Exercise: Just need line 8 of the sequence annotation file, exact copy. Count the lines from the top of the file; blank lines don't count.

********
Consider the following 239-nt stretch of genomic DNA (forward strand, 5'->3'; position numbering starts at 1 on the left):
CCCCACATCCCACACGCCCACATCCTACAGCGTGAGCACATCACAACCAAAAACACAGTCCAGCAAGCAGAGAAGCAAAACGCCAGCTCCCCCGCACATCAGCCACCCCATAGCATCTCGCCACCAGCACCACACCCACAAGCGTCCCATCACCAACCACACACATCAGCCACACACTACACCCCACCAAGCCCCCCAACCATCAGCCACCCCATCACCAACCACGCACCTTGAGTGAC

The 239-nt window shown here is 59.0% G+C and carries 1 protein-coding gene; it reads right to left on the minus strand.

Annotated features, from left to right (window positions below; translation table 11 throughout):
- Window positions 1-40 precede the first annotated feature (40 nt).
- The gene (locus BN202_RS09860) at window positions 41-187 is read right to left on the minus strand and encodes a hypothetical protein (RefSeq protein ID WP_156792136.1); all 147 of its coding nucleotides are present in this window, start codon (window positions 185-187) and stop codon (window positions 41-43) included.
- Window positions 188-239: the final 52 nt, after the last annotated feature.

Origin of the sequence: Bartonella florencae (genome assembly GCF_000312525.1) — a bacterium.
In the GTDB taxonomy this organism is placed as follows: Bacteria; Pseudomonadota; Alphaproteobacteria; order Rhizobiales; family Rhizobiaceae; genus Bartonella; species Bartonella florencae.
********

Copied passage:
Origin of the sequence: Bartonella florencae (genome assembly GCF_000312525.1) — a bacterium.